How do gay writers celebrate the end of
a book, a poem, a story? I don’t know about Sarah Orne Jewett,
Langston Hughes, Willa Cather, or Allen Ginsberg, but after that
brief moment of relief, before the serious editorial worrying begins,
after my sweetheart takes me for a long walk on the beach and a
romantic dinner with a view, I clean my desk.
Okay, I don’t clean it that night. Or
the next day. It might take a month. Or two. I like to get a few
short stories written between books, so the purging comes in fits and
starts. But definitely before I begin the next book.
This time, after four years of
concentrated writing and nine years of research on my new book,
Rainbow Gap (due out in December), I’m still struggling with
the logistics of making the desk optimally functional. For
inspiration, I went on line.
I found a photo of Emily Dickinson’s
desk. In an old issue of Amherst Magazine, Dickinson’s niece
is quoted: Emily's "only writing desk... a table, 18-inches
square, with a drawer deep enough to take in her ink bottle, paper
and pen. It was placed in the corner by the window facing west."
Eighteen inches square? No wonder she wrote such short poems. Didn’t
she need space for her drafts? Her little red toy tractor? An index
card file? Her thermometer/barometer? Oh – I guess that would be
I do the household filing and a while
back that situation got out of hand. Our filing consists of shoving
the right piece of paper into the right folder – eventually. I
never expected the pile would climb to such heights. As a stopgap
measure I plopped a cardboard inbox on the desk.
There were complications.
Our cat’s personal physician
suggested some time ago that we provide stimulation with kibble
“hunts.” It soon emerged that Bolo’s most stimulating place to
hunt was my desk. Kibble could be found inside the overflowing inbox,
under the escaped bills, behind the paperweights and hand thrown pots
of pens, and inside irresistibly tiny boxes and mini-crates filled
with small hand tools, pretty rocks, batteries, a penknife, outdated
newspaper clippings – the ephemera of the writers’ trade.
The kitty dumped the contents of the
inbox between the desk and the adjacent four-drawer file cabinet so
often I placed a wicker trash can there and labeled it Inbox.
“There was a secret compartment in
Henry James’ desk,” according to the brilliant biographer Leon
Edel. He wrote that, when explored, no secret stash was discovered. I
would have found something to put in that compartment, you betcha.
Louisa May Alcott’s “… father
built her a half-moon desk between two windows and a bookcase to hold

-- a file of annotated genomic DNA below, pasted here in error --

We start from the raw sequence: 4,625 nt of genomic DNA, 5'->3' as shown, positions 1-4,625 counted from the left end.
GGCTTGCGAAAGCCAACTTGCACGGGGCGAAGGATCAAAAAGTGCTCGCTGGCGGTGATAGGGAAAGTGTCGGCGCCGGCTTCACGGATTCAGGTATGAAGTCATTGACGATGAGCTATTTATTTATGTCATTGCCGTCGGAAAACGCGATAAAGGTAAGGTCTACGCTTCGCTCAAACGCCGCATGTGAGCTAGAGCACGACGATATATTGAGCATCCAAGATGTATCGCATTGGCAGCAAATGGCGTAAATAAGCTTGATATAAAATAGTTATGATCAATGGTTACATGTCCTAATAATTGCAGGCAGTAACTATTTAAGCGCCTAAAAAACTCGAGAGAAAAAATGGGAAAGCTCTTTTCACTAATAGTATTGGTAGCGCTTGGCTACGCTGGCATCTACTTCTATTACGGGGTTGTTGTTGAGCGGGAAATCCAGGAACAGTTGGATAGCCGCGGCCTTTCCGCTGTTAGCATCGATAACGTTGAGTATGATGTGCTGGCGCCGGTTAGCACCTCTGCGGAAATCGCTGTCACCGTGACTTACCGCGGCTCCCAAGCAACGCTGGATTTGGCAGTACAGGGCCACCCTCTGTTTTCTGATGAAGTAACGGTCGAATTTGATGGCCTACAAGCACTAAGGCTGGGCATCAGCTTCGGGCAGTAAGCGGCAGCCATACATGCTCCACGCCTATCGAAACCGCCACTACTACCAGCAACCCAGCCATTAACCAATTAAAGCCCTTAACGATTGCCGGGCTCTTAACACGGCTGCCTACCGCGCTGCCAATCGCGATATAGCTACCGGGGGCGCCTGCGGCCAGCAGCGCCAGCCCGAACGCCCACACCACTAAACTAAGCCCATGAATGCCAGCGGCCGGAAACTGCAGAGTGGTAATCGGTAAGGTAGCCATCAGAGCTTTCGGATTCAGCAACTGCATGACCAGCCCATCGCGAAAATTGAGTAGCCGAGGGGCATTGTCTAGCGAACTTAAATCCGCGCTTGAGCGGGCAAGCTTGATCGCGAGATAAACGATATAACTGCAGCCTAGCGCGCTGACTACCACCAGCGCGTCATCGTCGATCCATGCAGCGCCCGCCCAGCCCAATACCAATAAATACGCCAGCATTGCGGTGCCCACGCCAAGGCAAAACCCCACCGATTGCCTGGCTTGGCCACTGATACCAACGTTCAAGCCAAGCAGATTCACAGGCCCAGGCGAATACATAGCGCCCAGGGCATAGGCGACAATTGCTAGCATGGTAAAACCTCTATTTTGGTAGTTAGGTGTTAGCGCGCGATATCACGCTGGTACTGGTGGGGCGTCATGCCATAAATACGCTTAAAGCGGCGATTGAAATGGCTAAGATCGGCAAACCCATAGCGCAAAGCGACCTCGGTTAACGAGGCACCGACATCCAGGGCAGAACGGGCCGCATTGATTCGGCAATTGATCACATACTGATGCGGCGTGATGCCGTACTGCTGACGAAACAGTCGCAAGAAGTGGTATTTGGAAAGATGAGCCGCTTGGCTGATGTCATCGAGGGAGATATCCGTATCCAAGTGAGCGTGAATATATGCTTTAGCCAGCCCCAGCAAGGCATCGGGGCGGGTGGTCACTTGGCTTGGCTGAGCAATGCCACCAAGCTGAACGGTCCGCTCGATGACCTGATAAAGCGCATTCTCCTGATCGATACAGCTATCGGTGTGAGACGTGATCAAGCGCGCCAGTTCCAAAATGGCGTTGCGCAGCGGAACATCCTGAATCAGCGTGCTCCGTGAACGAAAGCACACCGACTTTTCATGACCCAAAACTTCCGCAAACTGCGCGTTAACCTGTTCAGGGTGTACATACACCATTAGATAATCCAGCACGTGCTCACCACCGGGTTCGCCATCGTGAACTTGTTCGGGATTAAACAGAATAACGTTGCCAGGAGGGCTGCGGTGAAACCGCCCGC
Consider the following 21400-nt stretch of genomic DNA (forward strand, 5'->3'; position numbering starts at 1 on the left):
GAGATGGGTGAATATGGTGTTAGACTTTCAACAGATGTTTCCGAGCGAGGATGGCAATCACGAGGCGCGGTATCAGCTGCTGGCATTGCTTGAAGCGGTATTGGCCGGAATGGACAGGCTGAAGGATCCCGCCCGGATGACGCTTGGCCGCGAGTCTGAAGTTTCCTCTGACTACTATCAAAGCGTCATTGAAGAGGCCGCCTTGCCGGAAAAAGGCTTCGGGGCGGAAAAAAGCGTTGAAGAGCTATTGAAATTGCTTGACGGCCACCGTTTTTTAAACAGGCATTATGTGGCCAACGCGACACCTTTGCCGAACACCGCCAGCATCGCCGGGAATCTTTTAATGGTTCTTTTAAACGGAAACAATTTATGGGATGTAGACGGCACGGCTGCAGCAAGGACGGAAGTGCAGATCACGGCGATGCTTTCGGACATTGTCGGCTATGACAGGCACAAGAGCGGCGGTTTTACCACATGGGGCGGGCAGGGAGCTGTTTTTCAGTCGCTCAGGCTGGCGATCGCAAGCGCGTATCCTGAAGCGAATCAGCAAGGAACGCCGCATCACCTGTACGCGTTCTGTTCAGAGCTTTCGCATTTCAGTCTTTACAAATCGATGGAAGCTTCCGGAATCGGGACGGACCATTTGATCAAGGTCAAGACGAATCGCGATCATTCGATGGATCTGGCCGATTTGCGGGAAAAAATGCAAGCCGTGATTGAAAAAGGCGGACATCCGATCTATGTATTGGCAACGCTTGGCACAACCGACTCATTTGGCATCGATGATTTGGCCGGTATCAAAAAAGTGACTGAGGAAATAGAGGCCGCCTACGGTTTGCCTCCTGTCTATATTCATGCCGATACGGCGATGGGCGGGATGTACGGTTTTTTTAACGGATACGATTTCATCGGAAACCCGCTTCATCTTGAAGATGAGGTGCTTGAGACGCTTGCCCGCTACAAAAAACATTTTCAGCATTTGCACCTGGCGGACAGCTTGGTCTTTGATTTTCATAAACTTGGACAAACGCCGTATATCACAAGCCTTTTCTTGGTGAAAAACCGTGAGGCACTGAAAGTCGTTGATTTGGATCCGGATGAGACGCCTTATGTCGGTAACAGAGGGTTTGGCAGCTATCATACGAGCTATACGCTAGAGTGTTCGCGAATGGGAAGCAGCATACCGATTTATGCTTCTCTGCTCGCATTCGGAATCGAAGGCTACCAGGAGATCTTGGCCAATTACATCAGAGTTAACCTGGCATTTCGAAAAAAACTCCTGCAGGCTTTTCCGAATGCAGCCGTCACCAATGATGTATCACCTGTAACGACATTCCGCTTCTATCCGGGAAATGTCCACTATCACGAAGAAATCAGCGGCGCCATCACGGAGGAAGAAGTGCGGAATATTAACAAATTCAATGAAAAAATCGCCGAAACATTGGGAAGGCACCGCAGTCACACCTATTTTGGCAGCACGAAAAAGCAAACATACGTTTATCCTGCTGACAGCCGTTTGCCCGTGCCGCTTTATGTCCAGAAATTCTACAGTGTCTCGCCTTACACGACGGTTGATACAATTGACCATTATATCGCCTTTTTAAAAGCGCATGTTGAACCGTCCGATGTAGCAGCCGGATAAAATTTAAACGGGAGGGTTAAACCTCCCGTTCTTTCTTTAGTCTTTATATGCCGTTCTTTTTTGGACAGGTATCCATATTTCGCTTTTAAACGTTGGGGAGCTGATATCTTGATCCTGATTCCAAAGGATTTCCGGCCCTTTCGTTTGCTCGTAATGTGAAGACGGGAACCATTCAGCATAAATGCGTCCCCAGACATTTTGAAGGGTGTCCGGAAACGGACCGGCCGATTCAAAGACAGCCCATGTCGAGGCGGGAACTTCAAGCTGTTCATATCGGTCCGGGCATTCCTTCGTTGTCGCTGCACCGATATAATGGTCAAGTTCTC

her favorite books.” That sounds a bit roomier than Emily’s. I
wouldn’t want a desktop computer on it, though, cutting out the
window view. I’ve learned to place my desk to one side of the
window, so I can watch birds at feeders we’ve hung right outside.
As a matter of fact, I just spotted my first Chestnut-backed
Chickadee of the season. I’ll bet Louisa May was as distracted by
the view as I am.
Langston Hughes was more disciplined.
His very small manual typewriter and metal gooseneck lamp were on a
desk that faced a wall. To use a typewriter, a sturdy desk was
necessary. Hughes’ desk also held a large telephone, his cigarettes
and matches. Neat, and a far cry from Emily Dickinson’s writing
Although Willa Cather is sometimes
pictured with a substantial desk – perhaps after she moved to
Greenwich Village – one of her writing desks was a “secretary.”
I have my Nana’s secretary. Spindly legs, a flip down writing
surface that rests on the open drawer for support. Some cubbies
inside. A narrow shelf low to the floor. I never penned a word there.
Sarah Orne Jewett wrote at an elaborate
secretary, more of a hutch with glass display case above, ample
drawers below, and a hinged writing flap. I could no more write on a
secretary than I could build a skyscraper on a placemat. Nana’s is
in our kitchen storing address books and gewgaws.
A 1986 photograph Dave Breithaupt took
of Allen Ginsberg's desk, in his bedroom on East 12th in New York,
shows neatly arranged stacks of paper, a lamp with a bare bulb, a
pen. It looks as if Ginsberg tamed his desktop and would have known
where to find exactly which page of “Howl” he was looking for. Of
course, he had at least four, maybe six, drawers that hid who knows
James Baldwin’s desk was gloriously
outrageous. Large, a photograph shows it covered edge to edge with
paper and more paper and a great big electronic typewriter. My desk
except for the machine.
Because writers no longer need desks. A
desk makes a great surface for stapling and organizing. Its drawers
are indispensable. I write seated in a small recliner, but it seems
an apt celebratory ritual and homage to the queer writers before me
to give my desk periodic respectful attention.
[Editor's Note: Lee Lynch is the author
of over 13 books. Her latest, An
American Queer, is available for pre-order.
You can reach Lynch at LeeLynch@ontopmag.com]
Copyright 2016 Lee Lynch.